Many scientists who work on model organisms, including both of us, have been known to contrive a connection to human disease to boost a grant or paper. It’s fair: after all, the parallels are genuine, but the connection is often rather indirect. DMM is about something quite different. This new journal is aimed at people who set out with an explicit goal to investigate human disease using model organisms. (10)
There are also risks (besides the funneling of money from more worthwhile projects) to using animals even in basic research. Alini et al.:
Clearly, animal models can be useful in studying some specific aspect of disc biology (with a clear scientific question). However, most of these animal models if used in the wrong way (to mimic human disc degeneration) do not serve to advance scientific knowledge. Rather they then just serve to spread incorrect information about the processes involved in disc degeneration and about the possibilities of repair. It is better not to do the experiment than to do it using the wrong model. A more fruitful exercise is to take the time instead to design better experiments. The FDA, and other regulatory bodies, should be concerned about the inappropriate use of animals and models which can lead to misinformation. While animal work can be useful to help with the development of techniques and provide baseline data, work should ideally be done on human tissue. If we want to improve understanding of pathology and treatment of human IVDs [intervertebral discs], legislation should change to allow us easier access to human tissues, e.g. from pathological, cadaveric and organ donor source. The fundamental question to be addressed is: is it more (un)ethical to use animal models, which we know do not represent any human disc pathological conditions, or to use human tissues with all the ethical issues? We collectively believe the answer is clear: human tissue needs to be made more available! (11)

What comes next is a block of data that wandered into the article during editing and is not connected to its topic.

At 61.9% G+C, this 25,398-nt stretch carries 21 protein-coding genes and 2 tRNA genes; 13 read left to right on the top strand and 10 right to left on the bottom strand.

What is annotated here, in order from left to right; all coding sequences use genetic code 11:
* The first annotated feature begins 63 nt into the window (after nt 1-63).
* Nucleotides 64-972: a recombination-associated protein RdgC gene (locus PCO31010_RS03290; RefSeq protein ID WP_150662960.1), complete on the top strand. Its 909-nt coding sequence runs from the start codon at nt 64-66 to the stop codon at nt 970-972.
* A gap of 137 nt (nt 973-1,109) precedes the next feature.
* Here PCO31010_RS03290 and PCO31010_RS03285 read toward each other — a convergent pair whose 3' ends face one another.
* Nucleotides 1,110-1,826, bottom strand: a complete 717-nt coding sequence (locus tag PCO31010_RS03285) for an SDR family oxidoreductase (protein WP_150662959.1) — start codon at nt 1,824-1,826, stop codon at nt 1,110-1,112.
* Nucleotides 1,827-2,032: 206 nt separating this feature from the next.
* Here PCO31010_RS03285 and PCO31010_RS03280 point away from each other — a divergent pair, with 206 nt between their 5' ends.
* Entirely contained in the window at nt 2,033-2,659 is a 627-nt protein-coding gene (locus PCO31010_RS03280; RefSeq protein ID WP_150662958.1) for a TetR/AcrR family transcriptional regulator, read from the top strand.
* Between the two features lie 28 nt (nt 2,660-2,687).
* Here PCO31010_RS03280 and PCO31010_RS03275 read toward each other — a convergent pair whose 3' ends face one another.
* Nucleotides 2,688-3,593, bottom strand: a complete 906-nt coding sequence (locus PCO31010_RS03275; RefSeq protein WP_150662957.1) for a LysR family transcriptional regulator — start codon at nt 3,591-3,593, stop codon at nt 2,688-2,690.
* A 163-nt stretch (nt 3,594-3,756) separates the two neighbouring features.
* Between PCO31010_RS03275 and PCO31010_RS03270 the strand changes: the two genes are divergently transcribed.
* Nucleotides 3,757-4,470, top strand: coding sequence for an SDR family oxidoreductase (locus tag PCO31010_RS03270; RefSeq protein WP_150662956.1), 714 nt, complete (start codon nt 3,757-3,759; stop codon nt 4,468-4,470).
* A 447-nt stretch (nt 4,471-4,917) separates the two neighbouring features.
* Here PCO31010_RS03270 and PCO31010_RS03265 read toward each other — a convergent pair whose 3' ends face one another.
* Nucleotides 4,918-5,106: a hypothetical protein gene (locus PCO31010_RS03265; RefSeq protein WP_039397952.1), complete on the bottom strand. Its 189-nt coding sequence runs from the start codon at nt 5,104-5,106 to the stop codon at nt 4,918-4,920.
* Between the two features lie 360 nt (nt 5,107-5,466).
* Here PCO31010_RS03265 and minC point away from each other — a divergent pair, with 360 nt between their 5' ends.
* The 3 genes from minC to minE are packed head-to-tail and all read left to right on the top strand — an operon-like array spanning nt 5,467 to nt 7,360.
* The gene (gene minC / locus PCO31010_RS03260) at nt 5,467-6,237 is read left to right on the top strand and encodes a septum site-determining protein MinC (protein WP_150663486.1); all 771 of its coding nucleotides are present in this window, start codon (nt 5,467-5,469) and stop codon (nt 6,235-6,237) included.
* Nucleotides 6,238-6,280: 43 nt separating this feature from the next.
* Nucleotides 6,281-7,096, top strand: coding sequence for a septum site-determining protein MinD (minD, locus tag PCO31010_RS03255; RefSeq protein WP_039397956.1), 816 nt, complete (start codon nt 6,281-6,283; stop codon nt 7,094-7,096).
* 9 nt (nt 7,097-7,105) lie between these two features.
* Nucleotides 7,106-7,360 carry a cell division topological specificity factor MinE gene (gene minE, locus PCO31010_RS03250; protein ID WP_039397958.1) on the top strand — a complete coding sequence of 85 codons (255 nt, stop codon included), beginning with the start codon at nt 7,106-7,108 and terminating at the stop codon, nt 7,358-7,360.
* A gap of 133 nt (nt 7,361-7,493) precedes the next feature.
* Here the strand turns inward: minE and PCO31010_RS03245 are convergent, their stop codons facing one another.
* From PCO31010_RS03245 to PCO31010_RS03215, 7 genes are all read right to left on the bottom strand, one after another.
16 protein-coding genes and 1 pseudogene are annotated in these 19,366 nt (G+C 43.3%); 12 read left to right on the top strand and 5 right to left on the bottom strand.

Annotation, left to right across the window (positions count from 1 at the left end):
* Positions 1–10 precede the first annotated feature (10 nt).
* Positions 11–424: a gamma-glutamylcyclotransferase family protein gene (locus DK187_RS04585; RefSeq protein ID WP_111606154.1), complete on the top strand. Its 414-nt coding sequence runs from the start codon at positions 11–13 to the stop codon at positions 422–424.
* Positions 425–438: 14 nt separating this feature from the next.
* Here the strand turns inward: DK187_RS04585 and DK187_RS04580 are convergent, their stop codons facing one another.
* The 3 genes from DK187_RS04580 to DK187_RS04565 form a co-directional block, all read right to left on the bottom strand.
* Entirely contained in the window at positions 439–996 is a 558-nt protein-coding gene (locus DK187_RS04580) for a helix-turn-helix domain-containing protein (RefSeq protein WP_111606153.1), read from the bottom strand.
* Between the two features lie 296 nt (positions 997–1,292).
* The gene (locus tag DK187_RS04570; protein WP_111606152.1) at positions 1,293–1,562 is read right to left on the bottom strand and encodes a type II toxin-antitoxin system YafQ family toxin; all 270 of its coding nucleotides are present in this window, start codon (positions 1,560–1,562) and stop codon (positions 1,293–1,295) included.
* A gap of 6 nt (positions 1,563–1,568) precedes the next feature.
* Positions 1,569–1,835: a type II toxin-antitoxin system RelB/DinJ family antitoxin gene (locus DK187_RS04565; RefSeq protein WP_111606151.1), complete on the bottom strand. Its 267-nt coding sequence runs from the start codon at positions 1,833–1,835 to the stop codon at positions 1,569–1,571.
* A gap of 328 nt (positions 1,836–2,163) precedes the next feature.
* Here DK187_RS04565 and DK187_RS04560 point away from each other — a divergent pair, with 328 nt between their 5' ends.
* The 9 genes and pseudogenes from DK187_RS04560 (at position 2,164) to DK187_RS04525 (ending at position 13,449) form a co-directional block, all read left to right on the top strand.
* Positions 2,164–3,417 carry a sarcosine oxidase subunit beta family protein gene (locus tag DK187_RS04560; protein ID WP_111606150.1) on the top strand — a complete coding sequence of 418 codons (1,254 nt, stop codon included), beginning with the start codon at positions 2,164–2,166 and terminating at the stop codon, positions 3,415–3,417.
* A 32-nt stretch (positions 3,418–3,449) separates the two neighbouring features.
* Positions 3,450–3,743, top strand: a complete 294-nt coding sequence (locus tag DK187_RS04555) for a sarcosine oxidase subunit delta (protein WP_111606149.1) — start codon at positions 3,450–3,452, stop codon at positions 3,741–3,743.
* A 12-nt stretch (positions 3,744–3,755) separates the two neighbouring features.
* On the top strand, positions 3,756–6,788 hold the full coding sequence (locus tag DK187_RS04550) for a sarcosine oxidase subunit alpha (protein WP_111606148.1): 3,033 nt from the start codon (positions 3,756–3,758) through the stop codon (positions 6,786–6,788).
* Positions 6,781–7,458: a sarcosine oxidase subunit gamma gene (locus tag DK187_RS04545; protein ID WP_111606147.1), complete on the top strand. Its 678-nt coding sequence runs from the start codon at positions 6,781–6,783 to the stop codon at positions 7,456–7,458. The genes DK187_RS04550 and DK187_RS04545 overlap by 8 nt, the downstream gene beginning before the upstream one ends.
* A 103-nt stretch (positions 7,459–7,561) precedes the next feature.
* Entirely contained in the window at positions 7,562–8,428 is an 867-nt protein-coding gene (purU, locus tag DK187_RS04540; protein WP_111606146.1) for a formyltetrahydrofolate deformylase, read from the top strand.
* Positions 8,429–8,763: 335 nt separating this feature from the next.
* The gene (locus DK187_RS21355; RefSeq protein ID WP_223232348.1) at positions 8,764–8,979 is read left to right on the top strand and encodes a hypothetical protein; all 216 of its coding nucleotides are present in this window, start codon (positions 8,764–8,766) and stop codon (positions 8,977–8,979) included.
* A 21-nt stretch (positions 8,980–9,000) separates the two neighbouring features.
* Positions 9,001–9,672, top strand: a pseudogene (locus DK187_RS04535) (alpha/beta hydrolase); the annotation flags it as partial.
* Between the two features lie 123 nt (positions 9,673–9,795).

Heidi Ledford in Nature points out that at least one Nobel laureate, who won the Prize for basic research, agrees with Alini et al.:
In April this year, Nobel laureate Sydney Brenner brought the crowd to its feet at the American Association for Cancer Research meeting in San Diego, California. Brenner pioneered the use of the nematode Caenorhabditis elegans as a simple model for studying growth and development. But in his talk, he championed experiments on a more complicated creature: Homo sapiens. “We don't have to look for model organisms anymore because we are the model organism,” he said. (12)